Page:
The line for so long went…
“It’s my party and I’ll cry
if I want to…”
That was then. This is now…
Today is my birthday and for the first time in a very long time, it feels good to celebrate the day I was born. It didn’t for so long because I couldn’t see anything to celebrate.
My parents were somewhat embarrassed by my birth, just 10 months after my brother’s arrival and have been reminding me of that ever since. I was three weeks early and even just a couple of days ago Mum told me that she wished I had been born three weeks late instead. Their embarrassment has always been somewhat of a family joke, only I didn’t find it that funny. Embarrassment rather than celebration at your birth is not something you’re going to look back on with fondness. No wonder there is only one photo of me as a baby, and even in that I’m with my two older brothers. And to be honest, when you’re struggling to find the will to live, it seemed like a perfect reason to stop living.
My argument was if they couldn’t be excited by my birth, then why should I still be so-called celebrating? It just made no sense. The severe depression that I lived with for so long just added to it. I didn’t want to be alive, so again why should I be expected to look happy, blow out the candles… and celebrate?
I went along with it some years but others I refused. I dreaded them, and I hated them. I wasn’t going to be happy for me! There were a few birthdays that were spent in hospital. A birthday while in a psychiatric hospital doesn’t seem like much to celebrate, especially when most admissions were because I was so intent on destroying myself.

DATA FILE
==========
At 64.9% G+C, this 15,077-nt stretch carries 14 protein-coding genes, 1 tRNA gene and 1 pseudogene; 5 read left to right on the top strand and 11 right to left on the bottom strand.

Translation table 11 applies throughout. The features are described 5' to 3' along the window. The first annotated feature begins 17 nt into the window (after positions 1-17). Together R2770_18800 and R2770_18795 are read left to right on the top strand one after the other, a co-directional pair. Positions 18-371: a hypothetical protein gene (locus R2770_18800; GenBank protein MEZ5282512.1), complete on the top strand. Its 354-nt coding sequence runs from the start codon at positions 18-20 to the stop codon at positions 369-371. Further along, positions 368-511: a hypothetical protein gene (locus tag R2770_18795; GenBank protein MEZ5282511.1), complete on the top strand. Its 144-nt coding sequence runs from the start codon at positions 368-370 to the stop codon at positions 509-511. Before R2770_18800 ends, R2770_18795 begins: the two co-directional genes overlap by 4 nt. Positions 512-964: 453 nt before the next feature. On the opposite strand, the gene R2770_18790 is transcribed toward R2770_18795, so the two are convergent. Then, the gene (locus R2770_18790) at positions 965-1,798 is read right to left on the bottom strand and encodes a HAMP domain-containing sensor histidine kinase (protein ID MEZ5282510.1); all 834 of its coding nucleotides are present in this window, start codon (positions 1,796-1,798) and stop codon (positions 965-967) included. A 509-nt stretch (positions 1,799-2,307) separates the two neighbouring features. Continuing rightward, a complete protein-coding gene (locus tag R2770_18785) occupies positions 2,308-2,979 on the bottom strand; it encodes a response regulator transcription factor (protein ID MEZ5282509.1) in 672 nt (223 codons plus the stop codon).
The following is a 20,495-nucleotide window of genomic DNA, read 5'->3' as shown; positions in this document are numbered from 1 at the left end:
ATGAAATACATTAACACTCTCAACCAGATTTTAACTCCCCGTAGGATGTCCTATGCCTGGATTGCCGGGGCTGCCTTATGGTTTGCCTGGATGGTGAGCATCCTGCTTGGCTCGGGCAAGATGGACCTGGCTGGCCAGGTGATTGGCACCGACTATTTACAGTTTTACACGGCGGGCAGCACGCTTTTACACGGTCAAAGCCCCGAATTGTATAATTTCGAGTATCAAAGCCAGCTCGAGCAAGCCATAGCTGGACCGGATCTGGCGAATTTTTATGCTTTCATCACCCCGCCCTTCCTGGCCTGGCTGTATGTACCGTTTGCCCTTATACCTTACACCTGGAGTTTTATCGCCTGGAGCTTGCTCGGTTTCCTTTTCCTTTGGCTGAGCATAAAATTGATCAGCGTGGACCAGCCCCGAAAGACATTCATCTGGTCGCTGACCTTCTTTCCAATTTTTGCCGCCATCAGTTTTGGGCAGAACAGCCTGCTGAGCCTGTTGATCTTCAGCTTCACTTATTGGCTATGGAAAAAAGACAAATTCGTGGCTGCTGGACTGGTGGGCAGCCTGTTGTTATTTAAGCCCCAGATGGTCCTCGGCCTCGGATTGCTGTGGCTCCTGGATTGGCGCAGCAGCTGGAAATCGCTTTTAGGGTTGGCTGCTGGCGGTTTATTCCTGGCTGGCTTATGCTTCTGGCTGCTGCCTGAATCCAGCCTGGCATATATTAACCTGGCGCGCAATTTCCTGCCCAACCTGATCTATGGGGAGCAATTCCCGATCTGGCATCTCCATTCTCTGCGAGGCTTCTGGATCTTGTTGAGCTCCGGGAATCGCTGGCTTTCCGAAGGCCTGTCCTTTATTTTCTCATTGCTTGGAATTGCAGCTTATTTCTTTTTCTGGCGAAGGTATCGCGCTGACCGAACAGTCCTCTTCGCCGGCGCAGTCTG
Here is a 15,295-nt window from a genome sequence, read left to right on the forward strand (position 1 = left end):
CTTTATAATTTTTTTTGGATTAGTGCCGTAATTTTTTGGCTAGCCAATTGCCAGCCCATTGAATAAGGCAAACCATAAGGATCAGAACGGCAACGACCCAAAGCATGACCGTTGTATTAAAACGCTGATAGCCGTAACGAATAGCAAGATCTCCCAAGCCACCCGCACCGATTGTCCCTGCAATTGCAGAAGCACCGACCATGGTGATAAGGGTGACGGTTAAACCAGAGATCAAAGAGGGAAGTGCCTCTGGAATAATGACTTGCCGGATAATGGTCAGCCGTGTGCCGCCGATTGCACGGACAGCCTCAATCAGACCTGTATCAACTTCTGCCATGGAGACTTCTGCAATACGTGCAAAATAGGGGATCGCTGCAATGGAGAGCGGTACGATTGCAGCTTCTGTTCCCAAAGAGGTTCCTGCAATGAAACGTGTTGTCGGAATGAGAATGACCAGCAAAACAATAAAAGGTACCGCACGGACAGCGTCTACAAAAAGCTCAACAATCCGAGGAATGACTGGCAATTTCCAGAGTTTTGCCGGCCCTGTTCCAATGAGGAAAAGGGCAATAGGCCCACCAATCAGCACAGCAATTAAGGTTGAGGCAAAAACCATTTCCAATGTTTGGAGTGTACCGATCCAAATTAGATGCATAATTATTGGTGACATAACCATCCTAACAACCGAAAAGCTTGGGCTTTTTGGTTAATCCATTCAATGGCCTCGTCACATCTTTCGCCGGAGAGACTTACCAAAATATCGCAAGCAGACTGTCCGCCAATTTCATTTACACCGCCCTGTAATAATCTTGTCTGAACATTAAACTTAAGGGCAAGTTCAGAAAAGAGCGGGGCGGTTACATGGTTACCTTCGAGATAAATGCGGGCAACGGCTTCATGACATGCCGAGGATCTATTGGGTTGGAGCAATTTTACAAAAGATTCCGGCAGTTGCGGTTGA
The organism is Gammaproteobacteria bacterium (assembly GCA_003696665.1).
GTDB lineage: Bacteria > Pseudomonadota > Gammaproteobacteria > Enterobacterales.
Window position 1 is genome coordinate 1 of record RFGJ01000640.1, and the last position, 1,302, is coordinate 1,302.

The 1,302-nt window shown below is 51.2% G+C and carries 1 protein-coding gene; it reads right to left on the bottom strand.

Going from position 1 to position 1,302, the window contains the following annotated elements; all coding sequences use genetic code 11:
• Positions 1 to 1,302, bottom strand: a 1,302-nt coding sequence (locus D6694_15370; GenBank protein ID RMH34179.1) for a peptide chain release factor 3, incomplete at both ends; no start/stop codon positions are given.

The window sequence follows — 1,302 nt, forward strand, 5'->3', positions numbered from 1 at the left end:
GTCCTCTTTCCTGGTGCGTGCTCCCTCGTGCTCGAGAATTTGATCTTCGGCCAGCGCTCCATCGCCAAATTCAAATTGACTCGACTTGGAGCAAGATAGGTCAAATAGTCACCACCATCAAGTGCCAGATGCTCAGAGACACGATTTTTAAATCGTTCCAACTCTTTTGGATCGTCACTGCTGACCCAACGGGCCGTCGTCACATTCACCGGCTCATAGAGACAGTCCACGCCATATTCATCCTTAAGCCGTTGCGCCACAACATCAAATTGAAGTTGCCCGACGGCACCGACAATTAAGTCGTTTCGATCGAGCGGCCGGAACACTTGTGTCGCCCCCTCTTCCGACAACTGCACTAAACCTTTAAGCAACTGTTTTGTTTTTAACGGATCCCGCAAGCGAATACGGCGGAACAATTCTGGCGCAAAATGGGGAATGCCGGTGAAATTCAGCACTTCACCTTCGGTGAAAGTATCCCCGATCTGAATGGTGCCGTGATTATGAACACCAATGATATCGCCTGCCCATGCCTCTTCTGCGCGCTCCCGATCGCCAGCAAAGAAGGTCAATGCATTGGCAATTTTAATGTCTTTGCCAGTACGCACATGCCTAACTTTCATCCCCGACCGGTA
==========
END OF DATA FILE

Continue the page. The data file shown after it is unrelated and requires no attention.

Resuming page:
That said, one of the best birthdays in that period was in 1998 when I was living at a residential therapeutic community in Dunedin. Actually that day I felt pretty close to happy and the friends I had made there made it a very special day. There hadn’t been one like that for a while. Perhaps the worst one was to come in 2001 (you can work out the day), another memorable birthday in hospital. More about that tomorrow (in respect of American time zones).
But this year is different. This is now, and I very much plan on no tears (unless they are happy ones). Actually I’m sad that my Dad is not here to see me enjoy celebrating my birth. It would make him very happy, but I believe he knows where I’m at now and can be happy for me.
So what’s different? Simply that I am happy to be alive. It’s simple but radically different for me. I know that I am loved, and I’m even starting to like who I am. It’s definitely a journey I am still on, but I have turned the corner. And while my birth may not have been a celebration for my parents, I am learning to separate myself from their embarrassment. If they chose to be embarrassed by my birth that was their choice, but I don’t have to apologise for being alive all these years later (and no, I’m not saying how many!).
I’m going to party today and while as well as my Dad, one very special person won’t be here to help me celebrate, I am looking forward to spending some of the day with my favourite kids (J,T & L… and their lovely parents). This is a day worth celebrating. Not simply because it is my birthday, but because I’ve finally found reason to be happy about it.
And to finish I send my wishes to my birthday buddies Steve and Rance (who share the same day, just different years and Rance is in a different time zone). Happy Birthday to both of you. Have a great day!
“The year you were born marks only your entry into the world. Other years where you prove your worth, they are the ones worth celebrating. ”
― Jarod Kintz, This Book Title is Invisible